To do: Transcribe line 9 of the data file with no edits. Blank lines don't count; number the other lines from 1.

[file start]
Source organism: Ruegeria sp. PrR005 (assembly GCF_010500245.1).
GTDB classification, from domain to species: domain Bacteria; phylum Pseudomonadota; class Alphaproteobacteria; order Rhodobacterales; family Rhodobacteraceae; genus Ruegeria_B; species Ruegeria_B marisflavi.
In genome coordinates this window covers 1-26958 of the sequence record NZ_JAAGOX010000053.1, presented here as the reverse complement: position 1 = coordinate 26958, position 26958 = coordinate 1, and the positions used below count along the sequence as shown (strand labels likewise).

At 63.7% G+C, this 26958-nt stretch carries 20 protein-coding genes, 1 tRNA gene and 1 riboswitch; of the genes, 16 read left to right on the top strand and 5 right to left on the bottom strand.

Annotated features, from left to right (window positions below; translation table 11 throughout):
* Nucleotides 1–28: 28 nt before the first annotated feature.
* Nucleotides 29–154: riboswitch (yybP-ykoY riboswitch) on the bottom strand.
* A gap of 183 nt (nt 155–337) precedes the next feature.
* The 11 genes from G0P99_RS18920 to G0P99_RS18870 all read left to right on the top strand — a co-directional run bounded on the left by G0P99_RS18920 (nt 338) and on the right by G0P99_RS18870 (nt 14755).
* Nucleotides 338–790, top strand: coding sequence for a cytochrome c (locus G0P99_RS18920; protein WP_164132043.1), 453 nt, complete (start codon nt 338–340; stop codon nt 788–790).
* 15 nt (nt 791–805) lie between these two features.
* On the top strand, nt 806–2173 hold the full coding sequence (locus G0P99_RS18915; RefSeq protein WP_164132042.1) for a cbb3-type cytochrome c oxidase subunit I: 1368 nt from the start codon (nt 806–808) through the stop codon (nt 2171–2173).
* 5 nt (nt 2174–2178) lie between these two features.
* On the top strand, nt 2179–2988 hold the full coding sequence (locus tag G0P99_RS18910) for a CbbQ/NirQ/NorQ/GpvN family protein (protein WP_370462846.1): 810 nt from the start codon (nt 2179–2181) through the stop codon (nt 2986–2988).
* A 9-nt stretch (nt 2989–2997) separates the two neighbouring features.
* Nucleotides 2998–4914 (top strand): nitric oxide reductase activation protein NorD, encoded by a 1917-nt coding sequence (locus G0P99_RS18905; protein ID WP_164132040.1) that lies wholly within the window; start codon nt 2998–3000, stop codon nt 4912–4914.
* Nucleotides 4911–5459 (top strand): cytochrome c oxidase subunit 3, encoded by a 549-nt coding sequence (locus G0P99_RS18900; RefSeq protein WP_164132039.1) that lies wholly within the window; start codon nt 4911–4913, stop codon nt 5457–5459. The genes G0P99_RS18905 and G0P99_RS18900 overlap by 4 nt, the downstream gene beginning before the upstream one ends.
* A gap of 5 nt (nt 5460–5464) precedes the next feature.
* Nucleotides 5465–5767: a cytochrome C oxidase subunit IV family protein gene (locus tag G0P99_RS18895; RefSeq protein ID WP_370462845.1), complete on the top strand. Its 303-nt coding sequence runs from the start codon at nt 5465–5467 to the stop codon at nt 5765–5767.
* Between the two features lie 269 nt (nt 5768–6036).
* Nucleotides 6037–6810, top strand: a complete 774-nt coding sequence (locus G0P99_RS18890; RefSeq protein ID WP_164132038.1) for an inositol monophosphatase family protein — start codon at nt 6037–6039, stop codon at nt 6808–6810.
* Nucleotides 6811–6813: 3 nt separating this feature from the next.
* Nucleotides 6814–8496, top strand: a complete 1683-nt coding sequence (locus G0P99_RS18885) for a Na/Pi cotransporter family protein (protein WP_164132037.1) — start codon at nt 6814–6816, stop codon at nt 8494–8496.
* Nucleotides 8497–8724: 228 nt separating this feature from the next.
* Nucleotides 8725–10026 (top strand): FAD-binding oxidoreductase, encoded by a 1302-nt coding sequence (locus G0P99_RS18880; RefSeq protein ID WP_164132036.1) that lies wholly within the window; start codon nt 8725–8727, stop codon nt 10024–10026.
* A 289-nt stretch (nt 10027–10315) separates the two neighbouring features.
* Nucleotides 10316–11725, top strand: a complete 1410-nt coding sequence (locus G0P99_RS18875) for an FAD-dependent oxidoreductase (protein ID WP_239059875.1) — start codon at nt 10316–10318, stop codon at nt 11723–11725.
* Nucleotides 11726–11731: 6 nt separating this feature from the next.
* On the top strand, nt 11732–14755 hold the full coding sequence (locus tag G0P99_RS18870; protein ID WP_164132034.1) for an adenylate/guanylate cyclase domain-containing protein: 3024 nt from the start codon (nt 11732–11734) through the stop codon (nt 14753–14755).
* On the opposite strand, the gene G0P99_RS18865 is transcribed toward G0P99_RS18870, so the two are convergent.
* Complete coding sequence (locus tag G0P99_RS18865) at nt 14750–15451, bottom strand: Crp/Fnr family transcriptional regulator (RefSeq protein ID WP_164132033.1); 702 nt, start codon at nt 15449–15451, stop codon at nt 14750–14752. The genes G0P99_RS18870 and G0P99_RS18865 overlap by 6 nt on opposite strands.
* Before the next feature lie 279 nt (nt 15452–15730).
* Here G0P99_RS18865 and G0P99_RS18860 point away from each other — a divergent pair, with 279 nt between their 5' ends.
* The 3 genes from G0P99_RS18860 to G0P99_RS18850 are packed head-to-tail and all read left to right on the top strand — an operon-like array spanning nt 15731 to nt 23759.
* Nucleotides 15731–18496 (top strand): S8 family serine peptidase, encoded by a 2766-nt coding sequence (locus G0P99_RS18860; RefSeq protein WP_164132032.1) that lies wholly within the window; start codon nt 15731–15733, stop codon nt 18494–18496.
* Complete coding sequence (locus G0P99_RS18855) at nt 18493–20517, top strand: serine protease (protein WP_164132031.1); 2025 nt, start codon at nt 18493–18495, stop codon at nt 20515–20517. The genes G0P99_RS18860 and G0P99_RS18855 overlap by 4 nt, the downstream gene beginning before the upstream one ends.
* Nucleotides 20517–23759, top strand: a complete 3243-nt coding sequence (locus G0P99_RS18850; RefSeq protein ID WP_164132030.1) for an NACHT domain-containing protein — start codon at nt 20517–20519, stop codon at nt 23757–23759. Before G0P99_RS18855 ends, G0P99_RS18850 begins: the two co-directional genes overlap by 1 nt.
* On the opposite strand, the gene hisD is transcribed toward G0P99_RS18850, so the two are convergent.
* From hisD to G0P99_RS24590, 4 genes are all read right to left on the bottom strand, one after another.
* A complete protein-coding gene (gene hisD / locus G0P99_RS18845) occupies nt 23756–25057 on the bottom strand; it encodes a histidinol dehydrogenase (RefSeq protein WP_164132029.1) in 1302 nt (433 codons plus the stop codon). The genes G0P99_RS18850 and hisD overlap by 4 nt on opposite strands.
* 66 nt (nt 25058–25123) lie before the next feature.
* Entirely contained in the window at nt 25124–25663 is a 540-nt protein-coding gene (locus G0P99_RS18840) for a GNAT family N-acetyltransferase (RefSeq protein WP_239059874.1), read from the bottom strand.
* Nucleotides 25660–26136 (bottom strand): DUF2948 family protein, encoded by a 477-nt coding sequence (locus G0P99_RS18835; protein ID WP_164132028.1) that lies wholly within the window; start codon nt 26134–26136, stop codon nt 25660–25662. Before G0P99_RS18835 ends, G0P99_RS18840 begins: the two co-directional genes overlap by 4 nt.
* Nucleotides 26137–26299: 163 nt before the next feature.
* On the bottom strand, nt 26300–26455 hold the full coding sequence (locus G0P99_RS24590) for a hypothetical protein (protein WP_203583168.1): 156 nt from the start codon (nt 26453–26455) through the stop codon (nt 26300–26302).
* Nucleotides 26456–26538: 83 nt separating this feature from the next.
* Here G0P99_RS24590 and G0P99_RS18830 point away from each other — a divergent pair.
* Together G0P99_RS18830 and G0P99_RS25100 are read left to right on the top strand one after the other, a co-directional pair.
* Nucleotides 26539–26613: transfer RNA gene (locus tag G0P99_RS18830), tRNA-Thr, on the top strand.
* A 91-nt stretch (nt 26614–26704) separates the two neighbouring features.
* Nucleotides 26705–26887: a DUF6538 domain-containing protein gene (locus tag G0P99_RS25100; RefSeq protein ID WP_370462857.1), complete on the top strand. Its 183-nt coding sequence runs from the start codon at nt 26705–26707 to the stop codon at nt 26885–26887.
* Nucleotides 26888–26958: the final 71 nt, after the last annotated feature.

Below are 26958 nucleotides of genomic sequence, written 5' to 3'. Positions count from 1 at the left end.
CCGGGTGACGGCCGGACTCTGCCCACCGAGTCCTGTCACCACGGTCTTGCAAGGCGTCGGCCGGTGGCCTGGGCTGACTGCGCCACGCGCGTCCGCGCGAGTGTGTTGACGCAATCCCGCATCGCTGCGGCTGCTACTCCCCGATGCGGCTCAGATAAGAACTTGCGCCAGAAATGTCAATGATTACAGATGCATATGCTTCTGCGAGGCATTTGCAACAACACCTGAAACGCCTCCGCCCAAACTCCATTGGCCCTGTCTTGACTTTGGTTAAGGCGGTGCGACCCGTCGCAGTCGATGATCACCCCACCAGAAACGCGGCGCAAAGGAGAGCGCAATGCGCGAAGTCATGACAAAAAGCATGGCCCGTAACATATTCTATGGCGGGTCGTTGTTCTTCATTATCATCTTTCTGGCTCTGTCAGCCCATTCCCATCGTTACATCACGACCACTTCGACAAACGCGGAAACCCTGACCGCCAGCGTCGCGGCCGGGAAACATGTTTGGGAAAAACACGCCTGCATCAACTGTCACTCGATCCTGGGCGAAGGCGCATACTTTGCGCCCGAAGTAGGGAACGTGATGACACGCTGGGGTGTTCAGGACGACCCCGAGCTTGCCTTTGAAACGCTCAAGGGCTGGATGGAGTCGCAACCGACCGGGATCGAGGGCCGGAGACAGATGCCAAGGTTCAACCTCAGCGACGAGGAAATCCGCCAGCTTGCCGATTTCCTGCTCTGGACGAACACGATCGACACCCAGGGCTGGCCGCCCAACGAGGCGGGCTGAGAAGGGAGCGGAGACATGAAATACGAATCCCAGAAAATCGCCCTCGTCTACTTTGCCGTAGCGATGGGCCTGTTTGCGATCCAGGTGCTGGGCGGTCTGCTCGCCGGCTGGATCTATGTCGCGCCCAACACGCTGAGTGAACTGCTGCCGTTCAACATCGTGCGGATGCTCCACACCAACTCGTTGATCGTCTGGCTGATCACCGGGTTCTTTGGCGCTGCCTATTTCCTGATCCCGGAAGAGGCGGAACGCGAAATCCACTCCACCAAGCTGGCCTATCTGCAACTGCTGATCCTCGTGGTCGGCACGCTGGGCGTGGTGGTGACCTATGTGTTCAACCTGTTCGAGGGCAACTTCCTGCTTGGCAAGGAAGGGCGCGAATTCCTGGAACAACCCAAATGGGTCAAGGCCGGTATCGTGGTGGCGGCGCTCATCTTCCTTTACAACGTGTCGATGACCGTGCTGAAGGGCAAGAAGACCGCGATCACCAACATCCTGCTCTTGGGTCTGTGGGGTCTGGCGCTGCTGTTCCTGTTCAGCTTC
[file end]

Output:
* The 11 genes from G0P99_RS18920 to G0P99_RS18870 all read left to right on the top strand — a co-directional run bounded on the left by G0P99_RS18920 (nt 338) and on the right by G0P99_RS18870 (nt 14755).